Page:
How To Create A Library In Sas Tutorials: Sas Libraries, Create A Library (1 Of 4)

This SAS software tutorial describes what SAS libraries are used for, and how to create and access your own libraries.
Intro to the SAS Environment Working With Data Toggle Dropdown Exploring Data Toggle Dropdown Analyzing Data Toggle Dropdown Using SAS OnDemand for Academics Toggle Dropdown

Our tutorials reference a dataset called “sample” in many examples. If you”d like to download the sample dataset to work through the examples, choose one of the files below:

A SAS is a folder located on a user's disk drive or on the internet that is specially designated for use by SAS. SAS libraries allow users to safely store things like data sets and user-defined formats so that they can be accessed without having to reload or re-read them from an external file every time SAS is started.

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If the data you want to work with is already a SAS dataset stored somewhere on your computer, then all you need to do to start working with your data is assign a name to the location of the dataset. If it is stored as a file other than SAS (Excel, SPSS, text, etc.) then you’ll need to help SAS read it with one of the methods described in the next sections of this tutorial. Alternatively, you can create your own data in SAS, which is also covered below.

One or many datasets can be assigned to the same A is assigned a location with a LIBNAME statement in SAS. A LIBNAME statement is one of those global statements that we mentioned in Section 1 that does not occur in a data step or a proc step. The format of the LIBNAME statement is:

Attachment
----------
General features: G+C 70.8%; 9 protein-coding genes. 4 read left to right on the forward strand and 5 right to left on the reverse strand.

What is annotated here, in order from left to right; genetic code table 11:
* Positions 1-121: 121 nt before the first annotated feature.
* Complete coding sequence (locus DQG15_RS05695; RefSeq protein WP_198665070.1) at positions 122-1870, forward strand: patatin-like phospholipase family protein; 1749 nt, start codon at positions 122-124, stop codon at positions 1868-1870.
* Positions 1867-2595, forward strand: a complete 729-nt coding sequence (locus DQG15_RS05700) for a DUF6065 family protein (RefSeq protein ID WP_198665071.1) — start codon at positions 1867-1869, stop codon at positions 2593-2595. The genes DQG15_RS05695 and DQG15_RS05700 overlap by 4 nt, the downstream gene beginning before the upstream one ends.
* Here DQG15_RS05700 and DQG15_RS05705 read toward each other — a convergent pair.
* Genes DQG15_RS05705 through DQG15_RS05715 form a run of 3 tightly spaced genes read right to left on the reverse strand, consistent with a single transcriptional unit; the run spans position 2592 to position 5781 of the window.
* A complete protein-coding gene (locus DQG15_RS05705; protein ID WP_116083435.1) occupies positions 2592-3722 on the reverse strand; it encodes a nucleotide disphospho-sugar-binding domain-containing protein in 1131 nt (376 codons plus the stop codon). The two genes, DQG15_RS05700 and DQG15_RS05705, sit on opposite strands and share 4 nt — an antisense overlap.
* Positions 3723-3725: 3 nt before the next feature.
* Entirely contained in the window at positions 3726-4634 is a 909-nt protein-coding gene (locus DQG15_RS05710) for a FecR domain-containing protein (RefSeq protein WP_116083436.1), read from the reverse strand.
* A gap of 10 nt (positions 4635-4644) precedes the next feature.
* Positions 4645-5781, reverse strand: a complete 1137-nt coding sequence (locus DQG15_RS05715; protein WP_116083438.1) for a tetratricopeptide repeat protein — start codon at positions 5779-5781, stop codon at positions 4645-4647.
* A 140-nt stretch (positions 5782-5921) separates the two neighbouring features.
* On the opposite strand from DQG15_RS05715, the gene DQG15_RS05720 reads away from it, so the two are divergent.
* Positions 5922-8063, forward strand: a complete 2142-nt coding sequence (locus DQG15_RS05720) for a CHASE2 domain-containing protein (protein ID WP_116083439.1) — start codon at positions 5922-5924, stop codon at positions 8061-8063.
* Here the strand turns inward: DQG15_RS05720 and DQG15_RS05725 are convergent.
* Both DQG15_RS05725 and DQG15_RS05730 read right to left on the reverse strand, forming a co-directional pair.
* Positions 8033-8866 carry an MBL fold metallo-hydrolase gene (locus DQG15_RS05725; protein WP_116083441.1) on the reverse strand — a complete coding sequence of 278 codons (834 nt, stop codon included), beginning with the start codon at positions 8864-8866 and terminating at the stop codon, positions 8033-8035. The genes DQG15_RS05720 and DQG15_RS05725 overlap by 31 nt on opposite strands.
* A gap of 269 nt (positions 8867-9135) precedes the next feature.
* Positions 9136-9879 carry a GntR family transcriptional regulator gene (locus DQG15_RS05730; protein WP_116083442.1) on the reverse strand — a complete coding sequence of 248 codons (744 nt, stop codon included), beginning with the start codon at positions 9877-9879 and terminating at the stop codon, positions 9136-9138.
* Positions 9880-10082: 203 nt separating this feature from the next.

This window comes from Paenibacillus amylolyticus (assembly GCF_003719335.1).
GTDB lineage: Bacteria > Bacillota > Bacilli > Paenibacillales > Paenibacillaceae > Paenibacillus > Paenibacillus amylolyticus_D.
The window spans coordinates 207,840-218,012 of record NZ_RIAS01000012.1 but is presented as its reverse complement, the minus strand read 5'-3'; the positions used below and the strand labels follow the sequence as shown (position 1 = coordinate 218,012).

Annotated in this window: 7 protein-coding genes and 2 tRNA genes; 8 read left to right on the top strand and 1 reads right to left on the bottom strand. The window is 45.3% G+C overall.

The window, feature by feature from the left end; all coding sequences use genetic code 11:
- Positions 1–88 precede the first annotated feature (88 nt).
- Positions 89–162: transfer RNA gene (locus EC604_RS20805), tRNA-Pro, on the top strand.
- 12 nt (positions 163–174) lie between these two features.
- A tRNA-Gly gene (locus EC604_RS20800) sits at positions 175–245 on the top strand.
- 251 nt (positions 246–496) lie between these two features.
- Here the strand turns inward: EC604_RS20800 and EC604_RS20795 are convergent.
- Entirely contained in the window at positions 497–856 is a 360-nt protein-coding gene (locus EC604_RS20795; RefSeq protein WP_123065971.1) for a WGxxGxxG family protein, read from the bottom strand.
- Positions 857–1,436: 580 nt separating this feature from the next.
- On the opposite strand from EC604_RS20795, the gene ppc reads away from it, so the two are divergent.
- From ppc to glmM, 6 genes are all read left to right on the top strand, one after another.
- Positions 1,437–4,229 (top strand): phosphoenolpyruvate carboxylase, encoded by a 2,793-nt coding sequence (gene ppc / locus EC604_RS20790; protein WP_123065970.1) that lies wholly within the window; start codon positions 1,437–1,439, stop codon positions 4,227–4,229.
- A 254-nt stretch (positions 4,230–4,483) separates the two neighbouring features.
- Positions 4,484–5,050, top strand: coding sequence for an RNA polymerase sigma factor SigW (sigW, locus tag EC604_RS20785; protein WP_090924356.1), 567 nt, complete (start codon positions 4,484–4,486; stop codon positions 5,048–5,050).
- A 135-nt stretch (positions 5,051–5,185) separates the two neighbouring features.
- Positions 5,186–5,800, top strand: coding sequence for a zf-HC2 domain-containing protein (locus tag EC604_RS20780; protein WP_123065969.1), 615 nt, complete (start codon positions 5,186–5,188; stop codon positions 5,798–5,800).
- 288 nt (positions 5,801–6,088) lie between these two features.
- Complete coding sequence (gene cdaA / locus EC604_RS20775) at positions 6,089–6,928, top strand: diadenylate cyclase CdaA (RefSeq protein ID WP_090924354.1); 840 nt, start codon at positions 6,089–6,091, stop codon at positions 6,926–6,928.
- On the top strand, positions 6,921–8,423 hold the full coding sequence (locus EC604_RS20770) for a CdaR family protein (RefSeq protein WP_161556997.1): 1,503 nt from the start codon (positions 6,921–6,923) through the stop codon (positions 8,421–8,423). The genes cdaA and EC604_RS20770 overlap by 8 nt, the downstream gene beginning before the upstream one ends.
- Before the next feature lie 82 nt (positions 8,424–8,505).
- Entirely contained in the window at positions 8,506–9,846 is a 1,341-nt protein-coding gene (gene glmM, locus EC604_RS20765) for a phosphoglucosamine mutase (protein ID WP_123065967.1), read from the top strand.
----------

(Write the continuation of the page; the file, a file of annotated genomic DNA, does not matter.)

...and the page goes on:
LIBNAME libref 'Folder path name here';Here the first word (LIBNAME) is the SAS keyword that tells it to create a The second word (libref) is what you name the It must be eight or less characters and start with a letter. Finally, the text in quotes is what path name you tell SAS to assign the to. (This folder must already exist on your computer.) Here is an example LIBNAME statement that creates the named practice and assigns it to a folder in the directory ‘C:UsersResearchThesis.’

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LIBNAME practice 'C:UsersResearchThesis';Most SAS users put their LIBNAME statements at the beginning of the program, but you can put a LIBNAME statement anywhere in the program as long as it comes before you reference a file in that location. You will get an error message if you try to refer to a dataset that has not yet been pointed to in a LIBNAME statement. Once a has been assigned to a location with a SAS dataset, the dataset can be referred to in statements using two parts:

libref.SAS-dataset-nameThe first part of the name (before the period) is the dataset’s assignment. The second part of the name (after the period) is the dataset’s name. For example, if we have a dataset named sample stored in the folder ‘C:UsersResearchThesis’, which we’ve told SAS is the location of our called practice, then we refer to that dataset as

practice.sampleWhen you end your SAS session, any libraries that you’ve defined will be lost. This just means that when you restart SAS, you will need reload the again in order to access its contents.